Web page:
I'm a pretty big fan of IDW's original Zombies vs. Robots series, based mostly on my love of Ashley Wood's art, but also because… well, I mean… it's ZOMBIES VS. ROBOTS! Much like my beloved Cowboy Ninja Viking from Image, when you start mashing up things that I love, I love you even more for it (kind of like when you make a sandwich out of scrambled eggs, sausage, bacon, ham, mayo and American cheese). When I heard that Chris Ryall was going to revisit the world of his Zombies vs. RobotsANDlayer in Martians attacking, how could I not be intrigued?
Sure there's no Ashley Wood attached to this book, but Andy Kuhn is no slouch either, and in Mars Attacks Zombies vs. Robots he has many opportunities to prove that again and again.
This book is the last of a five-issue Mars Attacksseries that IDW has foisted on the comic book buying public, a series which had previously featured Mars Attacking the likes of the Transformers, the Ghostbusters, the band Kiss, and even good old Popeye. Knowing that this crossover series HADto be either a cash grab, a contractual obligation, or a good old punk rock stick-in-the-eye, I girded myself to expect pretty much nothing in terms of lasting value, and spent a couple of hours in preparation inserting my tongue firmly in my cheek over and over again.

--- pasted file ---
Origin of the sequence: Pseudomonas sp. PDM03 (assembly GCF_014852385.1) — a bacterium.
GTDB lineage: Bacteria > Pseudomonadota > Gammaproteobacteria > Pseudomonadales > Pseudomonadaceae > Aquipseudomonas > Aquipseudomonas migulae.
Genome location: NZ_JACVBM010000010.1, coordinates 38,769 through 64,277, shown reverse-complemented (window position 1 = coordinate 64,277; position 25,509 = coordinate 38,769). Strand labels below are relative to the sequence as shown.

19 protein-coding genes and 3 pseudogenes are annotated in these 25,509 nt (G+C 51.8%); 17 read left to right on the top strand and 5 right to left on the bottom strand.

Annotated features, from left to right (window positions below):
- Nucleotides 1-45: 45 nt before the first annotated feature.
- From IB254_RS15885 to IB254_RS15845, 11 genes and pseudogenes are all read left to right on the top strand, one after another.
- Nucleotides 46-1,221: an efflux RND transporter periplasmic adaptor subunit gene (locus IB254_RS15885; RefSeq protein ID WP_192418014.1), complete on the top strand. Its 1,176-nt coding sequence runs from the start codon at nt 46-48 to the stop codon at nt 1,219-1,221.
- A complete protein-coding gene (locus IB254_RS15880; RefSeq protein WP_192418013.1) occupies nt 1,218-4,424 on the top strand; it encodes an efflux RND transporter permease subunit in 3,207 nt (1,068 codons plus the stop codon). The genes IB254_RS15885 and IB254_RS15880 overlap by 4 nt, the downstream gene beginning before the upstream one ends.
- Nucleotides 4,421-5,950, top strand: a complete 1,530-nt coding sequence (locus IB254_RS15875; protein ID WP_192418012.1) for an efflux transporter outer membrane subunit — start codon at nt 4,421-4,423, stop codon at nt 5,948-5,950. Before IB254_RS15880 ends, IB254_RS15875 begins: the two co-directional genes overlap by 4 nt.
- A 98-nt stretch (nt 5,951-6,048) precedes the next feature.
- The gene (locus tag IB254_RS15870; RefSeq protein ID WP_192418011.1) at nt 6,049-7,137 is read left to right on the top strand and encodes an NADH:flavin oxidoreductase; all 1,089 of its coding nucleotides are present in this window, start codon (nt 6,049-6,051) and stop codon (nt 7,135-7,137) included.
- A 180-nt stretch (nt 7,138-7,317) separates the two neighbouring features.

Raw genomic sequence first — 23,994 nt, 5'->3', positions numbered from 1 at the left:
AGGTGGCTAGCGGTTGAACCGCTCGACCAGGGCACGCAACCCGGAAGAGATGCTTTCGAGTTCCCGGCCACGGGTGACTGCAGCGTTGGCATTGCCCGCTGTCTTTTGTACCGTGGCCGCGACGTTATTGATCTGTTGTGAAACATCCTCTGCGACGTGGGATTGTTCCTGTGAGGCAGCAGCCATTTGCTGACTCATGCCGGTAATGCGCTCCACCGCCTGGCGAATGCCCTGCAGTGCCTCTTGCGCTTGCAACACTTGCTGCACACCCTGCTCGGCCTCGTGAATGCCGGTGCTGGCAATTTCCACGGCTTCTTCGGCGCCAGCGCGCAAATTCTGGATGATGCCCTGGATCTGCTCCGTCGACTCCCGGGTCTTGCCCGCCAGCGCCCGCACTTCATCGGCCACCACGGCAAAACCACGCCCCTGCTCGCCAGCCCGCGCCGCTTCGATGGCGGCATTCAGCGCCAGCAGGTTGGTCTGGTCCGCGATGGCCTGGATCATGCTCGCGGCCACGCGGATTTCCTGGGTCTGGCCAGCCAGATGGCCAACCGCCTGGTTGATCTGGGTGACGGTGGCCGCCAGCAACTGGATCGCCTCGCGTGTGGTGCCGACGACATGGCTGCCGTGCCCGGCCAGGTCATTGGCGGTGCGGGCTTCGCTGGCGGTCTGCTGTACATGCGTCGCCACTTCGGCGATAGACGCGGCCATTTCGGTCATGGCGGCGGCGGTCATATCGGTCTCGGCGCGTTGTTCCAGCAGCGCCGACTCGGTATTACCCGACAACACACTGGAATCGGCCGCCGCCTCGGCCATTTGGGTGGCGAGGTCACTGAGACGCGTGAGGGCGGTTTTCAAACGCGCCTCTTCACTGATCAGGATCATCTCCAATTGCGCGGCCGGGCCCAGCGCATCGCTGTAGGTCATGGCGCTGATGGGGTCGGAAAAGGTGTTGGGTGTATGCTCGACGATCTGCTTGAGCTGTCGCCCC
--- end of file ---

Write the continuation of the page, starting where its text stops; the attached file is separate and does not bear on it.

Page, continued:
What we got here is a goof of little substance but fair entertainment. The story starts on Mars with Chief Commander (Science Division) Yaz announcing that they have discovered an "all new human threat to contend with." This threat is Stargate, which would allow an invasion force to transport anywhere in the universe (I think). The Martians figure out that they can synch up their Stargate to the one on Earth and use it to launch an invasion force of their own. The conceit of this concept is that "organic matter cannot pass between these gates without imploding the entire gateway."
Enter the Martian Elite Striker force. They zap through the Stargate and end up in on an Earth devastated by the war between zombies and robots. From there, the hijinks ensue.
Mars Attacks Zombies vs. Robots is pretty much a puff piece. It's like a two-drink minimum stand up routine that consists of one joke. Sure, the joke is kinda funny, but the price of the drinks start you wondering if this was the best use of your entertainment dollar. Ryall is great at a sort of rapid deployment character development (this is a one-shot after all), and Kuhn's art is oftentimes great, almost approaching the beauty of Wood's on the original property. The book reads rocket fast and the story unfolds along a back highway with twists and turns, but ultimately you end up only two blocks away from home wondering why you even bothered driving in the first place.
It's fine. It is what it is, a quick hit of entertainment. If you need something to distract you while waiting for your Grand Slamwich® at Denny's, then Mars Attacks Zombies vs. Robots fits the bill perfectly.